Further scrutiny of the proton spectrum of reuterin run in D2O (FIG. 19) provides information favoring scheme B (FIG. 26). The straight chain form of reuterin could account: for signals present at chemical shifts of 1.6, 2.6, 3.5, 3.7, 5.0, and 9.5 ppm. The area ratio of these signals is clearly not equivalent to the ratio of hydrogen atoms in the molecule (i.e. 1:2:2:1:2:2 for carbon 1-6). If the cyclic form were also present in some equilibrium concentration with straight chain form, protons on carbons 1 and 4 of the ring would be existing in an environment very different from the same protons chain form. This would give rise to a new chemical shift for those protons. The environment of protons on carbons 3, 5, and 6 would be relatively constant in either form and the signals would not be expected to shift significantly. As expected the signals from protons on carbons 3, 5, and 6 are broad and show significant deviance from expected area integration values. Development of weak signal patterns around 5 ppm occurs due to protons from predicted ring carbons with two oxygens attached. The presence of two forms of reuterin while in an aqueous solution accounts for the proton spectum observed, whereas slight irreversible degradation of reuterin to 2 molecules of β-hydroxypropionaldehyde would also explain the proton spectra.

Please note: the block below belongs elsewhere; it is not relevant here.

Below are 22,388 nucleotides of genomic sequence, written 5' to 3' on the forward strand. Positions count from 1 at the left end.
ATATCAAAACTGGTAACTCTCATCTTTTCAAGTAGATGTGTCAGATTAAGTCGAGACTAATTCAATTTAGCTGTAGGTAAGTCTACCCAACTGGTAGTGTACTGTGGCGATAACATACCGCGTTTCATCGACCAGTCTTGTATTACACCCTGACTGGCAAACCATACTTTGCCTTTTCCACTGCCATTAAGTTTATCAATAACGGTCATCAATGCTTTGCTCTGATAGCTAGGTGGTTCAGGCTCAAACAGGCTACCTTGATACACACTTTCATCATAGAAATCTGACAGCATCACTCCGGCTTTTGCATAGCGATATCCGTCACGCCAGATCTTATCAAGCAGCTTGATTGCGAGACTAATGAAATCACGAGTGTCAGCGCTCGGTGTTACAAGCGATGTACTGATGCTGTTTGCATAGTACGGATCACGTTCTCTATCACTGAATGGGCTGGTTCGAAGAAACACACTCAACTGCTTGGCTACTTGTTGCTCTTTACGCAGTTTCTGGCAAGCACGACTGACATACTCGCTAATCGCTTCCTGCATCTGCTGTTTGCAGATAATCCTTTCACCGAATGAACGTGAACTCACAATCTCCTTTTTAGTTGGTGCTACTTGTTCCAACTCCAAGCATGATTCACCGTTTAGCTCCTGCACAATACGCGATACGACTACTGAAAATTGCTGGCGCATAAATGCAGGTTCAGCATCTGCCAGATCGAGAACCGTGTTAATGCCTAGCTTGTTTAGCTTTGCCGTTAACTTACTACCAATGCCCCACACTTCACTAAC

The mass spectra obtained from silylated samples provided another level of detail for the structure of reuterin when considered together with data obtained from NMR studies. Signals present at M/E 147 represent fragments which could be predicted from any of the structures shown in schemes A and B (FIG. 26). However, the fragment observed at M/E 177 should not be present in the fragmentation of the eight membered ring or straight chain. Likewise the signal at M/E 163 would not be predicted for these molecules. Fragments of M/E 177 and 163 are possible if the six membered ring is used as the parent molecule. FIG. 27 details the proposed fragmentation of the silylated six membered ring which fits the data produced from GCMS analysis.